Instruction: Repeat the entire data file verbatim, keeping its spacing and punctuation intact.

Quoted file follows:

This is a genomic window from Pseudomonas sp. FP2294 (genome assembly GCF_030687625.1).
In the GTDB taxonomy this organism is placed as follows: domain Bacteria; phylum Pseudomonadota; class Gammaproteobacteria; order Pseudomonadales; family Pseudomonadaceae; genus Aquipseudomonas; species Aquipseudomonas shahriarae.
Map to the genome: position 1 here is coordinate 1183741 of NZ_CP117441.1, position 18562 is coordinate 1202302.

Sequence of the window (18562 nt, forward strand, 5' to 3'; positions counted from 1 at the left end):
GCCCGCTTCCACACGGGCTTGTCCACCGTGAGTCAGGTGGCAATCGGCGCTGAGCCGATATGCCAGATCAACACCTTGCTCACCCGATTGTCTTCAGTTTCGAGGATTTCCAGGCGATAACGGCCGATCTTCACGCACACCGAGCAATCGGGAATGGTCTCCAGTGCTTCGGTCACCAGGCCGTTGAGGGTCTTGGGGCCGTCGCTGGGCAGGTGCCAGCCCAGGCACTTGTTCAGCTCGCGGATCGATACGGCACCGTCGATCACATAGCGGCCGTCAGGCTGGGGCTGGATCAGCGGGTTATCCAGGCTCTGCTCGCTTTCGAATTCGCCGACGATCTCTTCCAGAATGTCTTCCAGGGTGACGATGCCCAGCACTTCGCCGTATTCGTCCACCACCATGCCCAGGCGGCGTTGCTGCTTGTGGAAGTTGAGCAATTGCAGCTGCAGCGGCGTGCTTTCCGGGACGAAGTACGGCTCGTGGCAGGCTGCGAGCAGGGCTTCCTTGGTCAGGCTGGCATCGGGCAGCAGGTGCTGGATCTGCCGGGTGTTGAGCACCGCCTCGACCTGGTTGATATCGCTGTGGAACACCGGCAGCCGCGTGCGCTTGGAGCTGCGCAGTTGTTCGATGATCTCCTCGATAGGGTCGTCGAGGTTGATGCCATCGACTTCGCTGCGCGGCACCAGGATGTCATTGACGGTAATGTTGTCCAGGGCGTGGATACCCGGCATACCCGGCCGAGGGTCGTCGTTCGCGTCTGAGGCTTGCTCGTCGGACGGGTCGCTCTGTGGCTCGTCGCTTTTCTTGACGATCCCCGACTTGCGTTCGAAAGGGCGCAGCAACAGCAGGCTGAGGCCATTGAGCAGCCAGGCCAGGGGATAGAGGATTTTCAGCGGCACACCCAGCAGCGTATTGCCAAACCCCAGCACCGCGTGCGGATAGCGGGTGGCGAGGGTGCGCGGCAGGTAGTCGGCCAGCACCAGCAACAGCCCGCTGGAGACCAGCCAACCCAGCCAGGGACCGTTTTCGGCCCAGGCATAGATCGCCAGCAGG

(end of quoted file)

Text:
This is a genomic window from Pseudomonas sp. FP2294 (genome assembly GCF_030687625.1).
In the GTDB taxonomy this organism is placed as follows: domain Bacteria; phylum Pseudomonadota; class Gammaproteobacteria; order Pseudomonadales; family Pseudomonadaceae; genus Aquipseudomonas; species Aquipseudomonas shahriarae.
Map to the genome: position 1 here is coordinate 1183741 of NZ_CP117441.1, position 18562 is coordinate 1202302.

Sequence of the window (18562 nt, forward strand, 5' to 3'; positions counted from 1 at the left end):
GCCCGCTTCCACACGGGCTTGTCCACCGTGAGTCAGGTGGCAATCGGCGCTGAGCCGATATGCCAGATCAACACCTTGCTCACCCGATTGTCTTCAGTTTCGAGGATTTCCAGGCGATAACGGCCGATCTTCACGCACACCGAGCAATCGGGAATGGTCTCCAGTGCTTCGGTCACCAGGCCGTTGAGGGTCTTGGGGCCGTCGCTGGGCAGGTGCCAGCCCAGGCACTTGTTCAGCTCGCGGATCGATACGGCACCGTCGATCACATAGCGGCCGTCAGGCTGGGGCTGGATCAGCGGGTTATCCAGGCTCTGCTCGCTTTCGAATTCGCCGACGATCTCTTCCAGAATGTCTTCCAGGGTGACGATGCCCAGCACTTCGCCGTATTCGTCCACCACCATGCCCAGGCGGCGTTGCTGCTTGTGGAAGTTGAGCAATTGCAGCTGCAGCGGCGTGCTTTCCGGGACGAAGTACGGCTCGTGGCAGGCTGCGAGCAGGGCTTCCTTGGTCAGGCTGGCATCGGGCAGCAGGTGCTGGATCTGCCGGGTGTTGAGCACCGCCTCGACCTGGTTGATATCGCTGTGGAACACCGGCAGCCGCGTGCGCTTGGAGCTGCGCAGTTGTTCGATGATCTCCTCGATAGGGTCGTCGAGGTTGATGCCATCGACTTCGCTGCGCGGCACCAGGATGTCATTGACGGTAATGTTGTCCAGGGCGTGGATACCCGGCATACCCGGCCGAGGGTCGTCGTTCGCGTCTGAGGCTTGCTCGTCGGACGGGTCGCTCTGTGGCTCGTCGCTTTTCTTGACGATCCCCGACTTGCGTTCGAAAGGGCGCAGCAACAGCAGGCTGAGGCCATTGAGCAGCCAGGCCAGGGGATAGAGGATTTTCAGCGGCACACCCAGCAGCGTATTGCCAAACCCCAGCACCGCGTGCGGATAGCGGGTGGCGAGGGTGCGCGGCAGGTAGTCGGCCAGCACCAGCAACAGCCCGCTGGAGACCAGCCAACCCAGCCAGGGACCGTTTTCGGCCCAGGCATAGATCGCCAGCAGG